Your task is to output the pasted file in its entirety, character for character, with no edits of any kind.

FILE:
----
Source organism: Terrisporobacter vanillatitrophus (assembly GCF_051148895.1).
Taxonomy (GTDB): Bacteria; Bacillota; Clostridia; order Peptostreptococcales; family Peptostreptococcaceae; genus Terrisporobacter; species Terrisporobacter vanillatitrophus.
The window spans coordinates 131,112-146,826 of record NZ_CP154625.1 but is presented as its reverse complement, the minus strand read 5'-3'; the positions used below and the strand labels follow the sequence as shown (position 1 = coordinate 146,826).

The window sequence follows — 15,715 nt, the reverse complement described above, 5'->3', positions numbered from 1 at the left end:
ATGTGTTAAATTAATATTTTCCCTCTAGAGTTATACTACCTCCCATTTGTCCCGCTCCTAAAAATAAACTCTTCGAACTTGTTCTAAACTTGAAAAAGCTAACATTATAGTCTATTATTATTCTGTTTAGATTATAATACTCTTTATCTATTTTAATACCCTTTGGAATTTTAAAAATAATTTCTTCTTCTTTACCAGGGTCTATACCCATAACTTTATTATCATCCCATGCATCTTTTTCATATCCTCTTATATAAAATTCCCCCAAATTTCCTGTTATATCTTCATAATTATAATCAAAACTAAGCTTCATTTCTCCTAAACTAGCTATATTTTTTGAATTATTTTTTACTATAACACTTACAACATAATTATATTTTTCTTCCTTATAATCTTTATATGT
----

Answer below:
Source organism: Terrisporobacter vanillatitrophus (assembly GCF_051148895.1).
Taxonomy (GTDB): Bacteria; Bacillota; Clostridia; order Peptostreptococcales; family Peptostreptococcaceae; genus Terrisporobacter; species Terrisporobacter vanillatitrophus.
The window spans coordinates 131,112-146,826 of record NZ_CP154625.1 but is presented as its reverse complement, the minus strand read 5'-3'; the positions used below and the strand labels follow the sequence as shown (position 1 = coordinate 146,826).

The window sequence follows — 15,715 nt, the reverse complement described above, 5'->3', positions numbered from 1 at the left end:
ATGTGTTAAATTAATATTTTCCCTCTAGAGTTATACTACCTCCCATTTGTCCCGCTCCTAAAAATAAACTCTTCGAACTTGTTCTAAACTTGAAAAAGCTAACATTATAGTCTATTATTATTCTGTTTAGATTATAATACTCTTTATCTATTTTAATACCCTTTGGAATTTTAAAAATAATTTCTTCTTCTTTACCAGGGTCTATACCCATAACTTTATTATCATCCCATGCATCTTTTTCATATCCTCTTATATAAAATTCCCCCAAATTTCCTGTTATATCTTCATAATTATAATCAAAACTAAGCTTCATTTCTCCTAAACTAGCTATATTTTTTGAATTATTTTTTACTATAACACTTACAACATAATTATATTTTTCTTCCTTATAATCTTTATATGT